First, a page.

Cultures effect the behavior towards food and what we eat. This means that some cultures will not eat certain foods as they see it as wrong. For example, Hindus will not eat cows, as it is seen to be sacred.
People also create schemas of what a food is and what is not a food, this is influenced by what we see as the social norm. Despite the UK is seen to be culturally diverse, there are still foods that would be surprising to be found on a menu, like agouti (skewered rat), which is seen as delicacy, along with giant leafcutter ants, whcih are a delicacy in the Guane Indias in Columbia.
It is belived that this is due to social learning theory (learning through role models and observation) or simply what is availible to eat in the area. It is suggested we like food that we are familiar with, e.g. if parent's provide children with chicken nuggets from a young age then they will prefer them. Whatever foods we are exposed to from a young age, we develop a preference for.
We often try to eat healthy as well. The media now floods us with information on the importance of a healthy diet. We are advised to eat less fat, salt and eat more complex carbs, as well as 5 portions of fruit and veg a day. The scares of health problems encourages/motivates people to change their diet and eat more healthily.
In modern society there is now also the choice of more healthy food, that are low in fat, salt ,etc. Some foods now even help lower cholesterol and protect against cancer and heart disease.
There are also television programs aimed to change the diets of people, so they eat more healthily. Programs like Jamie's 30 minute meals' and 'You are what you eat'. These programs use scare tactics to show the effects of a unhealthy diet. The aim is to re-educate people and encourage them to eat more healthily, to have a more prosperous health in the future.
Emotions have been proven to effect how we eat, what we eat and how much we eat. It has been suggested that obese people eat due to emotional problems and non-obese people eat when they're hungry, this is known as a mask theory for obesity.
The emotional states overeating is used as a defense mechanism to try to cope with emotional distress. Eating lots of food causes a temporary euphoria effect, due to the high calorific food intake.
It is also suggested that anorexia and bulimia under eat (alphagia) and over eat (hyperphagia) to manage their emotions (Bruch (1965)) It is believed that stress causes people to eat more or less, studies aim to provide scientific evidence to prove or disprove this theory.
Despite globalisation of the food market, we still have certain food preferences in different cultures. Wardle et al (1997) interviewed 16,000 young people, in 21 countries and found that:
People in Sweden, Norway, Denmark and Holland ate the most fiber.
People in Portugal, Italy and Spain ate the least fiber, but ate the most fruit and veg.
People in England and Scotland ate the least fruit and veg.
People in Poland and Portugal ate the most salt.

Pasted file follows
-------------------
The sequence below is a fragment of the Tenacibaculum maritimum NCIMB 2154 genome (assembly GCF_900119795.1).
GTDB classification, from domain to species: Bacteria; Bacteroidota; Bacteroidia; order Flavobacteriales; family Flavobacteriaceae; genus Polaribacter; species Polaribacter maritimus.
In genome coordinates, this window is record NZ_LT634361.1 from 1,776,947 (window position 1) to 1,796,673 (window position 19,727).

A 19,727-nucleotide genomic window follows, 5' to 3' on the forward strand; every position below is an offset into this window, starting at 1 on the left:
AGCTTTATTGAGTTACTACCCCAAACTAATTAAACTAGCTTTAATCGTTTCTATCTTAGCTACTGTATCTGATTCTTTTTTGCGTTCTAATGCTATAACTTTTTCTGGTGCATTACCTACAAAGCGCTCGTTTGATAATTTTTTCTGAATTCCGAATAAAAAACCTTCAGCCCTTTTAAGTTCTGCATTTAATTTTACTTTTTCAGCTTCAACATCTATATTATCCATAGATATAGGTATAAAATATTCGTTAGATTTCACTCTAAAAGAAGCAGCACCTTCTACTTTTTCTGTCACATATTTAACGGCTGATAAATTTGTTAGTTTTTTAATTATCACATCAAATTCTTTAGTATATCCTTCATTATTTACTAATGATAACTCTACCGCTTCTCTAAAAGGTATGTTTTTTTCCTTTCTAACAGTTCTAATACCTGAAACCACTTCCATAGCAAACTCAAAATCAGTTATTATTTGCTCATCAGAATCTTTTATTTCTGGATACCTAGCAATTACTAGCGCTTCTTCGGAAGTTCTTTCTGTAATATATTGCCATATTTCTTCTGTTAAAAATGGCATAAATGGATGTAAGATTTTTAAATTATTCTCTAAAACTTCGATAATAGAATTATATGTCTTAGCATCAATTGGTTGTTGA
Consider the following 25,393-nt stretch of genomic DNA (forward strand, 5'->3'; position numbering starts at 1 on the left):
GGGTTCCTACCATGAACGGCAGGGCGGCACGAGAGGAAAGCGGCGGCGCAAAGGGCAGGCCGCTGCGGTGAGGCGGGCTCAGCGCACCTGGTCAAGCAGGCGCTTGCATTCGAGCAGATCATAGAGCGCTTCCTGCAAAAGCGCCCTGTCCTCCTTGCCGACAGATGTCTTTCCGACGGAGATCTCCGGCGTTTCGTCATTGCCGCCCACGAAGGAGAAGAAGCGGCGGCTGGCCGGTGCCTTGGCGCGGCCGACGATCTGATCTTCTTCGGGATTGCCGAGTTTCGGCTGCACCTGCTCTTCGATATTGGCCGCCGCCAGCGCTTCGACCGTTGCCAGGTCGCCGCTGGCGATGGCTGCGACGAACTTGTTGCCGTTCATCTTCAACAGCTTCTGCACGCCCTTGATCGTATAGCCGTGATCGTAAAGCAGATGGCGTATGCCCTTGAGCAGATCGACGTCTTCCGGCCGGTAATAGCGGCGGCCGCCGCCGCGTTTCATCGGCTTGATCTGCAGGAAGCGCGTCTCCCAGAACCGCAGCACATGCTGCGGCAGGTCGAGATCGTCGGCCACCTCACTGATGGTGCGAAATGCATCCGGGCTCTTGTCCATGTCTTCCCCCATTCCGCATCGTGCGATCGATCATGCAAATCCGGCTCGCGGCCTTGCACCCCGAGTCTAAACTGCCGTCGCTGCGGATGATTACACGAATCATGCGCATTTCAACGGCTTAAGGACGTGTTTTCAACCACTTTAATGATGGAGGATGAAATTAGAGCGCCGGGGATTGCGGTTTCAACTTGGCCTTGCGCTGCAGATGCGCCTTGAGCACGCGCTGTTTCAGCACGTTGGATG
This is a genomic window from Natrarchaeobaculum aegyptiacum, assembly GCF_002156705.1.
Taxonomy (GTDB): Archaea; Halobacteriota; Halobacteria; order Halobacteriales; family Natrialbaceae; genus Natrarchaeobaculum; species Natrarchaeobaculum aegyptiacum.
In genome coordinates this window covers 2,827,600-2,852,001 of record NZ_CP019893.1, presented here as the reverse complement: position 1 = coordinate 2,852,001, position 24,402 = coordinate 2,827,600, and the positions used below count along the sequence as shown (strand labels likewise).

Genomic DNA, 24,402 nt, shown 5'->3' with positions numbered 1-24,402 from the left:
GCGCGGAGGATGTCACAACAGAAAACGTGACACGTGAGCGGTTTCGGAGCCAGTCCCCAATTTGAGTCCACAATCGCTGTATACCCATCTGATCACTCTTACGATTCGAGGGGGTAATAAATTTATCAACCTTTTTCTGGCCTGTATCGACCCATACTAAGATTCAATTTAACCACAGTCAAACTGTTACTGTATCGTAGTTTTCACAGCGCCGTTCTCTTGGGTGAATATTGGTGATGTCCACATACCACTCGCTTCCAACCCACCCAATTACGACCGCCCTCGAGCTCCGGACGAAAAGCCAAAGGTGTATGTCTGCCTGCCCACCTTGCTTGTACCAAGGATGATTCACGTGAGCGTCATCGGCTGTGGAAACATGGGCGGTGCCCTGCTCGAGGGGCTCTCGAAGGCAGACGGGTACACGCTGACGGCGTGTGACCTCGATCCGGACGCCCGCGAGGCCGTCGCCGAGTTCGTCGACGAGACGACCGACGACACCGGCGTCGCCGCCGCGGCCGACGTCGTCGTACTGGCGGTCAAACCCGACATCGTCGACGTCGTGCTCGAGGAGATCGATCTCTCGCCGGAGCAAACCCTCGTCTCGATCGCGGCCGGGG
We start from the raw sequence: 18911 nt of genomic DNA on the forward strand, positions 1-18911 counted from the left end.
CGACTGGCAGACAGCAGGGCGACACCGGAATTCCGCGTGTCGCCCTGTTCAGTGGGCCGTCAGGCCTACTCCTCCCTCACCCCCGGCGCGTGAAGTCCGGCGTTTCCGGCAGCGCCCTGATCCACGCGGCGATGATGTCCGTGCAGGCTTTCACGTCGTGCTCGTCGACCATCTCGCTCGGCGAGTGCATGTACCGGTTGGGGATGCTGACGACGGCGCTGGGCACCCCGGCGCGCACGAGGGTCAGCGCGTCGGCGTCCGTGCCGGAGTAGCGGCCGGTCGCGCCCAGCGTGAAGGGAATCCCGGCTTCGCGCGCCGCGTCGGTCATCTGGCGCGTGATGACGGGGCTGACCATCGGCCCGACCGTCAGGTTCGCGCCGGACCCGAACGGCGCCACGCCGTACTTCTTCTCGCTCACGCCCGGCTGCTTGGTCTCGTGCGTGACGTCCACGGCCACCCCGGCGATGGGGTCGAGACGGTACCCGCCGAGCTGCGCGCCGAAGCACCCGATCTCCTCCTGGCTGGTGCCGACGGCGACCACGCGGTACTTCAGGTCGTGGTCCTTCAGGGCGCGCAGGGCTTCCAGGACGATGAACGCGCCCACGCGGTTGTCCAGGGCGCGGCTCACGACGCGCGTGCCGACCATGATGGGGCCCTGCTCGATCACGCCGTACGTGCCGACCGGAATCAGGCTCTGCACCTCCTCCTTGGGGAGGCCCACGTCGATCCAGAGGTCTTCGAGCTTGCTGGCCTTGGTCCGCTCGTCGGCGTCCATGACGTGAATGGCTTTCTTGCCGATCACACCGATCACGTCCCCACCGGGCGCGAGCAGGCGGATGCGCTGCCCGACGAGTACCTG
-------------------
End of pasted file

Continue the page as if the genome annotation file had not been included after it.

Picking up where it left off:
People in Sweden and Finland ate the least salt.
However, Lesham (2009) found that cultural diets stayed with us, even when we move to a completely new environment. He compared Bedouin Arab women who lived in the desert, Bedouin Arab women who'd lived in a urban environment for at least one generation and compared them to a urban, Jewish family.
He found that both Bedouin groups had similar diets, which were very different to those of the Jewish group. The Bedouin groups ate more energy, especially carbohydrates and protein, they also ate more salt. This supports that culture plays a more important role than environment.
This shows cultural variation, but we cannot conclude if this is due to the environment or nurture, rather than inherited tendencies (nurture).
A UK government study of the parents of 900 children found that children between 7 and 16 found that 42% were concerned with food related diseases and illnesses like bird flu, fat, sugar and salt content of food etc. 82% said eating healthily was a personal important, but obesity and the consumption of processed food is up and 27% of children in the UK are over weight (in 2006).
Scientific evidence has shown that it is important to eat healthily and that there are serious consequences if we don't. Therefore the UK government has been trying to promote healthy diets. But clearly it depends on the active participation of parents to change the diets of their children. It requires a lot more time, effort and possibly money to provide healthier meals, compared to buying ready made meals, especially since in most families both parents work.
Jamie Oliver has campaigned for years for healthier diets for school children, the fact that it's taken years and the campaign is still finished show how long it takes to shift established beliefs towards food.
Stepoe et al (1995) carried out a large scale survey and found that health was one of many motivations for food choice. There are other factors like price, mood, etc.
Emotions (stress) (AO2/AO3)
Vernplanken et al (2005) carried out a correlational study and found that those with low self esteem were more likely to impulse buy.
However, the correlational study doesn't provide cause and effect and there is a question of gender bias, as most of the participants were female.
Popper et al (1989) found that marines had decreased food consumption during combat situations.
Stone and Brownell (1994) did a longitudinal study on 158 students, for 84 days and found eating less was the predominant reaction to stress.
All 3 studies also have the question of individual differences, so it is hard to draw conclusions about the role of emotions and eating behavior. The studies also relied on self reports, which may have been influenced by sociably desirably answers.